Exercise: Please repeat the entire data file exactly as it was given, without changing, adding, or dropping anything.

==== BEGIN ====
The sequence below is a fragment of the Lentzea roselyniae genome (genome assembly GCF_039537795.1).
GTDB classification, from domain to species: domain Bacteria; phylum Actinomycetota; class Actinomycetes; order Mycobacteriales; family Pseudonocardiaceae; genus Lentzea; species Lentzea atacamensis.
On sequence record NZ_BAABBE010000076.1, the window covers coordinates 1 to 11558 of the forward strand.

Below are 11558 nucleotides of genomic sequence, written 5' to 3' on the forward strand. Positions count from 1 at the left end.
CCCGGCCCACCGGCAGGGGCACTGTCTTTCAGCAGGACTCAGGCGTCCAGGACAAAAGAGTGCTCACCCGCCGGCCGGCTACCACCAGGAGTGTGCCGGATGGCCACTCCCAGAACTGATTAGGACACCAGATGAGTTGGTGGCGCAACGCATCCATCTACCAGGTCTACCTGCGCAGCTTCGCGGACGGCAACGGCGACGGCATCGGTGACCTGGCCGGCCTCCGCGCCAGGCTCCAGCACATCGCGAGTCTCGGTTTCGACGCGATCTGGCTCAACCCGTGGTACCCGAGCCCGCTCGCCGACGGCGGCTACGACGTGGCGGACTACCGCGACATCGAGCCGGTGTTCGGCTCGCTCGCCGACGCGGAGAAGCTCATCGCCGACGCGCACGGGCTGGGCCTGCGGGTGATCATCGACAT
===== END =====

The sequence below is a fragment of the Lentzea roselyniae genome (genome assembly GCF_039537795.1).
GTDB classification, from domain to species: domain Bacteria; phylum Actinomycetota; class Actinomycetes; order Mycobacteriales; family Pseudonocardiaceae; genus Lentzea; species Lentzea atacamensis.
On sequence record NZ_BAABBE010000076.1, the window covers coordinates 1 to 11558 of the forward strand.

Below are 11558 nucleotides of genomic sequence, written 5' to 3' on the forward strand. Positions count from 1 at the left end.
CCCGGCCCACCGGCAGGGGCACTGTCTTTCAGCAGGACTCAGGCGTCCAGGACAAAAGAGTGCTCACCCGCCGGCCGGCTACCACCAGGAGTGTGCCGGATGGCCACTCCCAGAACTGATTAGGACACCAGATGAGTTGGTGGCGCAACGCATCCATCTACCAGGTCTACCTGCGCAGCTTCGCGGACGGCAACGGCGACGGCATCGGTGACCTGGCCGGCCTCCGCGCCAGGCTCCAGCACATCGCGAGTCTCGGTTTCGACGCGATCTGGCTCAACCCGTGGTACCCGAGCCCGCTCGCCGACGGCGGCTACGACGTGGCGGACTACCGCGACATCGAGCCGGTGTTCGGCTCGCTCGCCGACGCGGAGAAGCTCATCGCCGACGCGCACGGGCTGGGCCTGCGGGTGATCATCGACAT